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Why defining BIPOC-led is harder than you think

Dictionary with the word definition circled

As the senior director of Insights at Candid, I often joke that half of my job is asking people to define their terms. The social sector is full of jargon, buzzwords, and abbreviations. It’s equally full of seemingly straightforward words that can mean many different things; for example, the term “year” can mean five different things when talking about nonprofit datai Defining “BIPOC-led” is a perfect example of these issues (BIPOC stands for Black, Indigenous, and People of Colorii).

In recent years, it’s become the king of philanthropic buzzwords. It’s also jargony and an abbreviation. And while there seems to be a high degree of agreement that supporting BIPOC-led organizations is mission critical…there seems to be almost no agreement on what the term actually means.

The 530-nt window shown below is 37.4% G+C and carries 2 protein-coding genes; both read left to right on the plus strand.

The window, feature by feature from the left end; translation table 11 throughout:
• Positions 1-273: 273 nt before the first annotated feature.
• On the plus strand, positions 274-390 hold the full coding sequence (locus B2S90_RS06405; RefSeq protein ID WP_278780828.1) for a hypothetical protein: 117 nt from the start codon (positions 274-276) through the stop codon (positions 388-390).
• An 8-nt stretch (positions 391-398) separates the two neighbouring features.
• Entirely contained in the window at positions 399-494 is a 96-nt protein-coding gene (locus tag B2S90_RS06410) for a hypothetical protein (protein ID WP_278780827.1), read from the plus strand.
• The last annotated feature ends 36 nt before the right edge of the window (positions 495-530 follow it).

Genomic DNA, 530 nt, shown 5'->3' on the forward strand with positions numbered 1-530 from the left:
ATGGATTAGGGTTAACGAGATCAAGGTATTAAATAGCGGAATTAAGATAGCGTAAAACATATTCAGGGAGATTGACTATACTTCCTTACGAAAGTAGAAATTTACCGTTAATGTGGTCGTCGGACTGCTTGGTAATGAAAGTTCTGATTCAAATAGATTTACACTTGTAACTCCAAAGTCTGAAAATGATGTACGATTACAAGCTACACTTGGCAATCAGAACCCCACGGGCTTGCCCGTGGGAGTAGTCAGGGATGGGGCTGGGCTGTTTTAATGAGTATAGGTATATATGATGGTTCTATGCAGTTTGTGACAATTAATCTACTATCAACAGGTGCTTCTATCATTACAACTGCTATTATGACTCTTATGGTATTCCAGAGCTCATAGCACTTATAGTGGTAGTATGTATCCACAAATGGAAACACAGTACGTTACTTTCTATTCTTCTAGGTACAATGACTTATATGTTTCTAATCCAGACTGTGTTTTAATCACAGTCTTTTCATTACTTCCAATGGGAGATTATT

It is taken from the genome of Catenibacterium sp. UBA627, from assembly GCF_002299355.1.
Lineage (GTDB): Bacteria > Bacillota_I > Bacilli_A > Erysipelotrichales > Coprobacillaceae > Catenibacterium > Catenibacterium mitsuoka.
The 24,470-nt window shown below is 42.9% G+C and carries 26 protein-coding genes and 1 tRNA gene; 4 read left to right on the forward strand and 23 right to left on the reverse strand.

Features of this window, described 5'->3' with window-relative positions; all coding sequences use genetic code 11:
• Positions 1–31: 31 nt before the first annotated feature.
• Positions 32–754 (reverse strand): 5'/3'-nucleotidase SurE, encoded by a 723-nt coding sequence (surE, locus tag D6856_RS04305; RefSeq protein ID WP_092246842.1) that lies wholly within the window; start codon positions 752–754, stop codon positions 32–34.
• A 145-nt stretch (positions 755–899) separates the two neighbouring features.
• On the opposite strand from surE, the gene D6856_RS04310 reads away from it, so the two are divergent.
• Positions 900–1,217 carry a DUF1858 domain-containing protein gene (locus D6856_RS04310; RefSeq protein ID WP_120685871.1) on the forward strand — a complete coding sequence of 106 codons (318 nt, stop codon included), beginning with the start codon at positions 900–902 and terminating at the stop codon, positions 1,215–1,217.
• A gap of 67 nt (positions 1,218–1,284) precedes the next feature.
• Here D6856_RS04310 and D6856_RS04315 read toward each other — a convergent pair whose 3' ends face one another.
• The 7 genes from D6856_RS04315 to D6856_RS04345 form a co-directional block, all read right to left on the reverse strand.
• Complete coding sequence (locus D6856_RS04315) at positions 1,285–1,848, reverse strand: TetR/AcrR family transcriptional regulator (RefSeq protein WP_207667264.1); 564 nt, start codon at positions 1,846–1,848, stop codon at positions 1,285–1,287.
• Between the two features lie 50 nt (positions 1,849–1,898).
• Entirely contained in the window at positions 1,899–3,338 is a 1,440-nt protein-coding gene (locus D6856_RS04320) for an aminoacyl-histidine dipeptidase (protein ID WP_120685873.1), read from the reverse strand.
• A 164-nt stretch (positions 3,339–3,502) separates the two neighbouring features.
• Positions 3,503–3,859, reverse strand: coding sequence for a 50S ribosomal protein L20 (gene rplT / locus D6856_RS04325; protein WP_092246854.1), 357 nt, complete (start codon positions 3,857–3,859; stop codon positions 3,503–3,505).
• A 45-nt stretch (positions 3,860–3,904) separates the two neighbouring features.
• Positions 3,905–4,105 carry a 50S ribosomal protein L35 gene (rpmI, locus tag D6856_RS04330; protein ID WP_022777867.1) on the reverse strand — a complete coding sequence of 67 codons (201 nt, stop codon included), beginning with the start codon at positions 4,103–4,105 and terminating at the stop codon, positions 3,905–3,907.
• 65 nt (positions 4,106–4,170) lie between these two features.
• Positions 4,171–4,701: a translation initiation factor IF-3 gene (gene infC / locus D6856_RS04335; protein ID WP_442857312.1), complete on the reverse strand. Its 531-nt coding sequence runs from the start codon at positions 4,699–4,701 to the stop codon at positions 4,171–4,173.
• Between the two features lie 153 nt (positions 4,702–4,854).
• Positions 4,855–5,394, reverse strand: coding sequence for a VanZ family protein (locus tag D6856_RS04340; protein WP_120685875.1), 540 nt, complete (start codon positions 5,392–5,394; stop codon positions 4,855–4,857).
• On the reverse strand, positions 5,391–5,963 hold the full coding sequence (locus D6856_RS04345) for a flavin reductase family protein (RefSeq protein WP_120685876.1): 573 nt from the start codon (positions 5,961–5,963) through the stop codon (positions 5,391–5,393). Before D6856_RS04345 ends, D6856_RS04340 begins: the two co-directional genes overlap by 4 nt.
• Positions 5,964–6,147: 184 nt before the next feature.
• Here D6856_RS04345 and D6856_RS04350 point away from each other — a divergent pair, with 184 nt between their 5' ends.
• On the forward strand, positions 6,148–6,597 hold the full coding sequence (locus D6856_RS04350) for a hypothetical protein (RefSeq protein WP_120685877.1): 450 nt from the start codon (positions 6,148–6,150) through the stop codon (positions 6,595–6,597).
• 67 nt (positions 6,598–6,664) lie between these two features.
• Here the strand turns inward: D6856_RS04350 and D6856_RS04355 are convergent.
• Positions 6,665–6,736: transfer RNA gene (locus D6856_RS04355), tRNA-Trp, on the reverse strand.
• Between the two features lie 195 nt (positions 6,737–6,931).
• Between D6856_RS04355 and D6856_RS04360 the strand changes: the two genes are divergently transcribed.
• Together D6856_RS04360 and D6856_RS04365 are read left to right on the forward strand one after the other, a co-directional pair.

Over the last two years, I’ve talked to dozens of foundations, nonprofits, researchers, and diversity, equity, and inclusion experts about the term “BIPOC-led.” I’ve also reviewed dozens of articles and collaborated on several research projects related to the term. During this time, I’ve come to appreciate that defining BIPOC-led is not at all straightforward, even among experts. 

Here are four key things I’ve learned about why defining BIPOC-led is harder than you’d think: 

“BIPOC-led” is about power…and power is not easy to define.

Many experts and advocates of nonprofit diversity, equity, and inclusion shared that the term “BIPOC-led” is about more than simply identifying the race of any given organization’s CEO. Leadership is a collective process, especially at nonprofit organizations, which typically have a board of governors that oversee decision making.